At the request of the Santa Cruz County Farm Bureau, our Board has also taken the first steps to recognize the importance of a third-party certification system for the cultivation of this plant. Based on the successful models in the organic and timber industries, we have conceptually adopted a set of goals for cultivation that protect the environment, adhere to our regulations, encourage good community relations, and promote worker and community safety.

With these ordinances addressing cultivation and distribution of medical marijuana, Santa Cruz County will be well positioned to adapt our existing policies to any new laws if California voters decide to legalize marijuana like they have in Colorado and Washington. Until a proposition is passed addressing the recreational use of marijuana, we will continue to monitor the effectiveness of our medical marijuana regulations.

Comments (0)Add Comment

Write comment
smaller | bigger

busy
 

Share this on your social networks

Bookmark and Share

Share this

Bookmark and Share

 

The Boards Are Back in Town

More than a century after a famed trio of Hawaiian princes first surfed in Santa Cruz, their redwood olo surfboards are returning to the Museum of Art & History

 

We Hold These Truths to Be Self-Evident

Saturday, July 4, is the 239th birthday of the United States, commemorating the signing of the Declaration of Independence (the U.S. astrology chart has Aquarius moon—freedom for its people, by its people). Cancer, a liberating and initiating sign, is the “gate” where Spirit enters matter. Cancer receives and distributes Ray 3 (Divine Intelligence) and Ray 7 (new rules, new rhythms, new free nation under God). Cancer represents an intelligent freethinking humanity that can and must create right economics for the world. This means a policy of sharing, an opportunity for the U.S. when Venus (money, resources, possessions, etc.) retrogrades July and August in Leo (the heart of the matter). The United States has a unique spiritual task for the world: to lead humanity within and toward the light, accomplished by its people who must first awaken to this task, learn discrimination and be directed by the soul to assume the Herculean task of spiritual world leadership. Let us review the first words of our Constitution: “We the People of the United States, in order to form a more perfect Union, establish justice, ensure domestic tranquility, provide for the common defense, promote the general welfare, and secure the blessings of liberty to ourselves and our posterity, do ordain and establish this constitution for the United States of America.” Let us form that union together. The following is a review of the spiritual tasks for each sign. Read all the signs. They all apply to everyone.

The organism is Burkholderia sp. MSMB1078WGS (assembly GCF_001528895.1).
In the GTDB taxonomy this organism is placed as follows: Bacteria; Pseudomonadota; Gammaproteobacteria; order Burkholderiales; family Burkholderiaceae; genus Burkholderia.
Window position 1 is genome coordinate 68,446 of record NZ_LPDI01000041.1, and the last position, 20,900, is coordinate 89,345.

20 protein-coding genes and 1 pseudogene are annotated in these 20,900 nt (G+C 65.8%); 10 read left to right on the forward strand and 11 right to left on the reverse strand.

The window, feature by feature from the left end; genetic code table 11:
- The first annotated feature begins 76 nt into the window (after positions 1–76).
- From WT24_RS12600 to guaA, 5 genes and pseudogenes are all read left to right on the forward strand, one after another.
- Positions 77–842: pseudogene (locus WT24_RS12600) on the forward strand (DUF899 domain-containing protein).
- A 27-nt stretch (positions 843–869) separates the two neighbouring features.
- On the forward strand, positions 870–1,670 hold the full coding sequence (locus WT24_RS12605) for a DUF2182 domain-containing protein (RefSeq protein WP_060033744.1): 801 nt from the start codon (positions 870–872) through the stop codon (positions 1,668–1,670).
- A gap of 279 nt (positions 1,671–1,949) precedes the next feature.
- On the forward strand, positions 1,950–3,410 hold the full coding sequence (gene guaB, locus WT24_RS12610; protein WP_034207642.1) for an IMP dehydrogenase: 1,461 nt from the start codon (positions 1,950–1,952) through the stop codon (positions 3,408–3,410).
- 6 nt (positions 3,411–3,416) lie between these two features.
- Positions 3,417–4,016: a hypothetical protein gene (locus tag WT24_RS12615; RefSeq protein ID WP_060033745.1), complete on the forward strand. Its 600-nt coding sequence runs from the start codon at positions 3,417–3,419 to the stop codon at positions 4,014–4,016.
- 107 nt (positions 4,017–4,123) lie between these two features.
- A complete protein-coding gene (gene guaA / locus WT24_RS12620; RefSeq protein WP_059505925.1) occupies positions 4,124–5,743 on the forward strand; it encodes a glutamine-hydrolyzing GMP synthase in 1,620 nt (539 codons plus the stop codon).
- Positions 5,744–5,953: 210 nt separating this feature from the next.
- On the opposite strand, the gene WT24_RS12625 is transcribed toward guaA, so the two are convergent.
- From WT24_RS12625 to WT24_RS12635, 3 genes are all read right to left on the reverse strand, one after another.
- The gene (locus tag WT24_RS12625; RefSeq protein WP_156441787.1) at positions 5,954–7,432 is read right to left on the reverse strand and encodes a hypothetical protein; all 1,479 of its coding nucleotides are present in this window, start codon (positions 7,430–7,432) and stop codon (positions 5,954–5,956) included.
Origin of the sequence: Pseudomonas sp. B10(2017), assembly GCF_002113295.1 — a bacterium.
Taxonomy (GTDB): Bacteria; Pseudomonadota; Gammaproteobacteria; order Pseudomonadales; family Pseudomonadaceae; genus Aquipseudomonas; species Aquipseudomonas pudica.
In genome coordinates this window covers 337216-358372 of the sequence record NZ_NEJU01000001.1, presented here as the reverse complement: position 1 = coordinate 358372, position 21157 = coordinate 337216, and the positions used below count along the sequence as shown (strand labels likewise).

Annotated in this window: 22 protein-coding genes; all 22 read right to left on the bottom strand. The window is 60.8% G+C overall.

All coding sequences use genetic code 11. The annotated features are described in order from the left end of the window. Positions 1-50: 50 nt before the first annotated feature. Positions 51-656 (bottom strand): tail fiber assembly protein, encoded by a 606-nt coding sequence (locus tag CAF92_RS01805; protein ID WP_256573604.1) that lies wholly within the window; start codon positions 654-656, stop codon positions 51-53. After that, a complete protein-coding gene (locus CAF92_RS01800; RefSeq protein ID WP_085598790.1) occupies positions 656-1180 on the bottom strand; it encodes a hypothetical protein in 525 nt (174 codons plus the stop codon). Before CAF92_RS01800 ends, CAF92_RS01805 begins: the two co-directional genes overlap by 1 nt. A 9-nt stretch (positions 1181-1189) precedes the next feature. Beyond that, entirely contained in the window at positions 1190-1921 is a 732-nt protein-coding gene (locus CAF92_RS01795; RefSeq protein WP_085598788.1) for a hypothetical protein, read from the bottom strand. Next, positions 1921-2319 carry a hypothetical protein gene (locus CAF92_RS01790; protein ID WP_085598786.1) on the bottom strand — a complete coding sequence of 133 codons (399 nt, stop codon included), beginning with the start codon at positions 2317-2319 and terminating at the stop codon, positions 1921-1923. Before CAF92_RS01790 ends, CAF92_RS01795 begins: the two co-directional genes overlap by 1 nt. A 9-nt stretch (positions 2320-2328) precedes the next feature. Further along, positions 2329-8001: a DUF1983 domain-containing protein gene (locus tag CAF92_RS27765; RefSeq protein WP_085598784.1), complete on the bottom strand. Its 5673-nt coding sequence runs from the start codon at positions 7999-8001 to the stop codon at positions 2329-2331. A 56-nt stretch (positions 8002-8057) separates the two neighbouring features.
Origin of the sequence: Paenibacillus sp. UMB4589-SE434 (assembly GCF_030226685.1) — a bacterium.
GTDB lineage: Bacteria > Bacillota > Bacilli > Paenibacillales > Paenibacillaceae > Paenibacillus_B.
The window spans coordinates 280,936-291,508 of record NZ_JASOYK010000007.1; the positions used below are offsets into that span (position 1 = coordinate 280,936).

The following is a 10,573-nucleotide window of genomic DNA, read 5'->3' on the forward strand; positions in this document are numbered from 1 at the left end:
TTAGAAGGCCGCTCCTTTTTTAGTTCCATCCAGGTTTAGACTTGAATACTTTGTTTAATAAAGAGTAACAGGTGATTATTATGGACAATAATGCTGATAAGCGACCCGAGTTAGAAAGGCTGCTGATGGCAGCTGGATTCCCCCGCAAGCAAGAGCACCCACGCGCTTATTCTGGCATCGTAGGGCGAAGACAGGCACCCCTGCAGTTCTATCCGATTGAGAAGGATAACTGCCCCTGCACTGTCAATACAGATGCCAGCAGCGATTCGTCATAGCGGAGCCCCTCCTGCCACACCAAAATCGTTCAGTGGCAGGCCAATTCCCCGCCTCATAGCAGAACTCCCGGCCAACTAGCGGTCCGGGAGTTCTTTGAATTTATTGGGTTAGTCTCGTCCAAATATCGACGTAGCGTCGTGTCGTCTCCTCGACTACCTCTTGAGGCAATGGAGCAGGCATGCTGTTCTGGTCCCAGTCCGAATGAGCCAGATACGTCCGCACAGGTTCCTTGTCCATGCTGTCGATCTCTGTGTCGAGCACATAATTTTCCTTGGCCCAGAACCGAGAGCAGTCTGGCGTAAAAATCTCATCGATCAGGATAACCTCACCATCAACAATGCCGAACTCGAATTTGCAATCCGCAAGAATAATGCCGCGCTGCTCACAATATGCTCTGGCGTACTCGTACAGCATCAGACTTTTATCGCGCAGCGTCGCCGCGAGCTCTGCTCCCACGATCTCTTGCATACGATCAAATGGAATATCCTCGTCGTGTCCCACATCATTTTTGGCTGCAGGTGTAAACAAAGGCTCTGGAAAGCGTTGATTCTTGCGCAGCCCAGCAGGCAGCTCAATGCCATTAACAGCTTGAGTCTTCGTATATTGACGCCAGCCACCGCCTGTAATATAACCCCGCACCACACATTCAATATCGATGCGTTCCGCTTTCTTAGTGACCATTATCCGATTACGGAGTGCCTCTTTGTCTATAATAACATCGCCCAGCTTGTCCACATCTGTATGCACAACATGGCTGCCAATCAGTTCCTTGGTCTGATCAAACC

The New Tech Nexus

Community leaders in science and technology unite to form web-based networking program

 

Designing Woman

Female gardener helps build Versailles in fun, if uneven, ‘A Little Chaos’
Sign up for Good Times weekly newsletter
Get the latest news, events

RSS Feed Burner

 Subscribe in a reader

Latest Comments

 

Lunch is Packed

Picnic basket lunches from Your Place, plus smoked chili peppers, and new owners at Camellia Tea House

 

What would you like the Supreme Court to rule on next?

Raising the minimum wage so that those that are in poverty now can have a higher standard of life. Greanna Smith, Soquel, Nanny

 

Bruzzone Family Vineyards

Bruzzone Family Vineyards is a small operation run by Berna and John Bruzzone. Starting out a few years ago making only Chardonnay, they eventually planted Pinot Noir on their extensive property and now make this varietal as well.

 

Ty’s Eatery

Pop-up hooks up with Santa Cruz Food Lounge for healthy comfort food